In the early years of electricity use in the US, electric utilities were private, small and vertically integrated. Over time, all of these characteristics have changed. Public operating companies emerged, such as the various rural co-operatives and the federal Tennessee Valley Authority. Economies of scale led to much larger companies, with Pacific Gas & Electric having over 5 million customers. Finally, organizations can now specialize in one system aspect, such as power generation, transmission or distribution.
Grid management is provided by regional transmission organizations (RTO), such as PJM in the Pittsburgh region. These organizations provide a market for wholesale energy purchases, matching demands for power and supply from power generators. Electricity demand varies over the course of a day (with low points in the middle of the night) and over the course of a year (with heavy air conditioning electricity demands in the summer). Electricity supply can also vary as plants come on and offline or as wind turbines and solar panels respond to weather conditions. As a result, balancing demand and supply is sometimes difficult, especially since storage of generated power is expensive. In practice, the RTO must keep extra, rapid response generating capacity available for demand or supply fluctuations. Moreover, the marginal cost of providing electricity varies over time, including relatively short units of time.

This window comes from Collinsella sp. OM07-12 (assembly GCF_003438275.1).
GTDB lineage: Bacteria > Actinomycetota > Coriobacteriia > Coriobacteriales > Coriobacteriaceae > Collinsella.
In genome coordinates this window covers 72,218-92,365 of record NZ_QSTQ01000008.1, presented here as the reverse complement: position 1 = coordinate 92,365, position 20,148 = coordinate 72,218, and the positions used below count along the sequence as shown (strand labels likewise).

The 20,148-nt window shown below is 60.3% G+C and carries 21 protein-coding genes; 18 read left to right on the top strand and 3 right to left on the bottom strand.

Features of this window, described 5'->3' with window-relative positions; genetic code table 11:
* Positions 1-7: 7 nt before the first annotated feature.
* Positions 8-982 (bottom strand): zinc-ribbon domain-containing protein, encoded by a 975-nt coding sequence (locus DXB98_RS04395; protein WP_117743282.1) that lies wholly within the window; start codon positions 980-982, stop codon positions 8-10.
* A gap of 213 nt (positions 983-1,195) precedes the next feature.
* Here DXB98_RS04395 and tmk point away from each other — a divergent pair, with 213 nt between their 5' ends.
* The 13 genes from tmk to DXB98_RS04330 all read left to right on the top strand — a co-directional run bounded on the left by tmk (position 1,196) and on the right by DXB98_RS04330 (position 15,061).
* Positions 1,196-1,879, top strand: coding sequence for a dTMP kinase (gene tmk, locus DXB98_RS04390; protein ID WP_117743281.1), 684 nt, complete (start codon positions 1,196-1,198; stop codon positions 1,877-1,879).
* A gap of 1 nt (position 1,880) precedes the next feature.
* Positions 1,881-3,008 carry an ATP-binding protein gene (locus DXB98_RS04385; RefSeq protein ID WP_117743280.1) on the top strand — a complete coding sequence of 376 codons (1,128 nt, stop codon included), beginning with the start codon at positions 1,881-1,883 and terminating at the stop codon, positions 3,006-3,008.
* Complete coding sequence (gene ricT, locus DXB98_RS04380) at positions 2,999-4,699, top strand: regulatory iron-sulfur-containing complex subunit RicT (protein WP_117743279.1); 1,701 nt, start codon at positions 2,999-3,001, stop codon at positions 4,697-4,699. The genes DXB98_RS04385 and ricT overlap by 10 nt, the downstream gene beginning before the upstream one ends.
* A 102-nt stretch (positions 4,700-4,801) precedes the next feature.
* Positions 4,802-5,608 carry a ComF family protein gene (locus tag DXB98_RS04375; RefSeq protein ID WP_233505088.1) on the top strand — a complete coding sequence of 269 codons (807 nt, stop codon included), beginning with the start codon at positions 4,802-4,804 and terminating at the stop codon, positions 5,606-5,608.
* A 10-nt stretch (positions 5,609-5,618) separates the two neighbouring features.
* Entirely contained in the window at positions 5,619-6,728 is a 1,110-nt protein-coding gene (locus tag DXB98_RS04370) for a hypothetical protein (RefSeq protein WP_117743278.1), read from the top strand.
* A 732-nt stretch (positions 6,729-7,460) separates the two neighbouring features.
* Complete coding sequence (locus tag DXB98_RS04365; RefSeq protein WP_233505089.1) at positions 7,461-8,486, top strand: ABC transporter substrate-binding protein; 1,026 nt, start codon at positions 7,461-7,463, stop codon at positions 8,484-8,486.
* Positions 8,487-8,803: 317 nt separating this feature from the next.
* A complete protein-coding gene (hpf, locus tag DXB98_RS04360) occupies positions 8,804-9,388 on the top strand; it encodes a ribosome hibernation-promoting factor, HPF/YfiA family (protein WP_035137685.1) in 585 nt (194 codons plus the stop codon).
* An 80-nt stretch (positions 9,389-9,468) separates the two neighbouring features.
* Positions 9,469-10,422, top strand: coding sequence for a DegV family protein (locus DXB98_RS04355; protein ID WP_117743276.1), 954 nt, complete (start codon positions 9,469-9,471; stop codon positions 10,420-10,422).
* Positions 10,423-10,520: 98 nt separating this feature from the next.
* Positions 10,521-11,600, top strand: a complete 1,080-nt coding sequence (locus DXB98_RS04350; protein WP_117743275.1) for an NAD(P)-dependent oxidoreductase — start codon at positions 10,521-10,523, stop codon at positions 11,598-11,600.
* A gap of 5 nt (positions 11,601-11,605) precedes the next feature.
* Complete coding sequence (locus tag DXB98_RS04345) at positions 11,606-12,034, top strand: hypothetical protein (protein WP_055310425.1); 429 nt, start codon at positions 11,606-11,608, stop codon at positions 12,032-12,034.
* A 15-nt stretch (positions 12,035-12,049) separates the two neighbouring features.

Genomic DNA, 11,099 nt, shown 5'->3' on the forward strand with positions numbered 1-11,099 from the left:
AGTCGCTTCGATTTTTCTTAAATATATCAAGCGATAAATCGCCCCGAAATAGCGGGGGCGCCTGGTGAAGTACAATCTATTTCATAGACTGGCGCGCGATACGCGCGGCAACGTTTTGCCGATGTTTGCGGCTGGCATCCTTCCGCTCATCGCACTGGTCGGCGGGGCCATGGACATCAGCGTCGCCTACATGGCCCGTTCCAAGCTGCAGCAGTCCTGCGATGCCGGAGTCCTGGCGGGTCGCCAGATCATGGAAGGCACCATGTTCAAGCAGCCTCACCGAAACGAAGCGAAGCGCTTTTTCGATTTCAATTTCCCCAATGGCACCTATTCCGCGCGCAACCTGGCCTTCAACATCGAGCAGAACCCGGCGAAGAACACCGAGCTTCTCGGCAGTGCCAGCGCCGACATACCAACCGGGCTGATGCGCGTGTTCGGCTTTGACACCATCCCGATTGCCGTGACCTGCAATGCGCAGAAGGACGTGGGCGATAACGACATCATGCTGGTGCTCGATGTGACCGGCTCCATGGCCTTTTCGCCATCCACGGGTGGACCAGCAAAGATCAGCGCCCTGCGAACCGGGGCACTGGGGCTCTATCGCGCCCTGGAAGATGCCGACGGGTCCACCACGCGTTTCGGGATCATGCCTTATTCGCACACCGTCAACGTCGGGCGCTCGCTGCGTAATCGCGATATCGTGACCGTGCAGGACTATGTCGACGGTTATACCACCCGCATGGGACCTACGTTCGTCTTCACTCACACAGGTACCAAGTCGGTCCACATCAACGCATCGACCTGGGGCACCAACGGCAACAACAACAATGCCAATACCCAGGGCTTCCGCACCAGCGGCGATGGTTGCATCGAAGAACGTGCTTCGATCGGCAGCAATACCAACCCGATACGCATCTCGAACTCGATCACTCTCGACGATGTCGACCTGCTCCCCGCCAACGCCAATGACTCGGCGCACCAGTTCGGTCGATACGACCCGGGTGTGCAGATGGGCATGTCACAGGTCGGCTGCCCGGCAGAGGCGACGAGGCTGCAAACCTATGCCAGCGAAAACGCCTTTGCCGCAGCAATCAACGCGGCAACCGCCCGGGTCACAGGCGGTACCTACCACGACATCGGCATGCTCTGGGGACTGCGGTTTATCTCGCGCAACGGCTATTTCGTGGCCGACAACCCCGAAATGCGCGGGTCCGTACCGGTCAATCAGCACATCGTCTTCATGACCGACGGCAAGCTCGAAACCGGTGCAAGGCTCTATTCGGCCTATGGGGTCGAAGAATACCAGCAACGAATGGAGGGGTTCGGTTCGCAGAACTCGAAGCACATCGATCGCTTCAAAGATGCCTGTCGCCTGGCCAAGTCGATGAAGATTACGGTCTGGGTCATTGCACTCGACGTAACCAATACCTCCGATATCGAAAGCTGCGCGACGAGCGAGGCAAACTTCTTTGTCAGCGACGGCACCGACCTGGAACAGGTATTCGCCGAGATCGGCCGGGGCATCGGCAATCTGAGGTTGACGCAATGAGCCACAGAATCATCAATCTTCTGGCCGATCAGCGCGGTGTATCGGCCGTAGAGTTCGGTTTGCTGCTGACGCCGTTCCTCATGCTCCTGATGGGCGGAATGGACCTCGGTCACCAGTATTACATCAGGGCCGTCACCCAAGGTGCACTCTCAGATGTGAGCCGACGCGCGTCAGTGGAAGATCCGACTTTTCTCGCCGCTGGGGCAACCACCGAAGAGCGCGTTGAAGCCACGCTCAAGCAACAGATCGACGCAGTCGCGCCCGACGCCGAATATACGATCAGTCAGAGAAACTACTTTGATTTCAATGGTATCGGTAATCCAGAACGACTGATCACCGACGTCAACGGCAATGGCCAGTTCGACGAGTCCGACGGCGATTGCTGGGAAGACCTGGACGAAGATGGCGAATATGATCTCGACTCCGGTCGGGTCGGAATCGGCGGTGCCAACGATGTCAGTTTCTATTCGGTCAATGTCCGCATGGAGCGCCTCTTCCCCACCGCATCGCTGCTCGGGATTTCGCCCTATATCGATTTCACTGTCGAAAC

The US regulatory regime for electricity is complicated and changing over time. At the federal level, the Federal Energy Regulatory Agency (FERC) is a key player, with authority to regulate inter-state electricity sales, wholesale electricity rates and hydroelectric power. FERC has issued reliability standards for electricity provision. At the state level, Public Utility Commissions provide varying levels of regulation.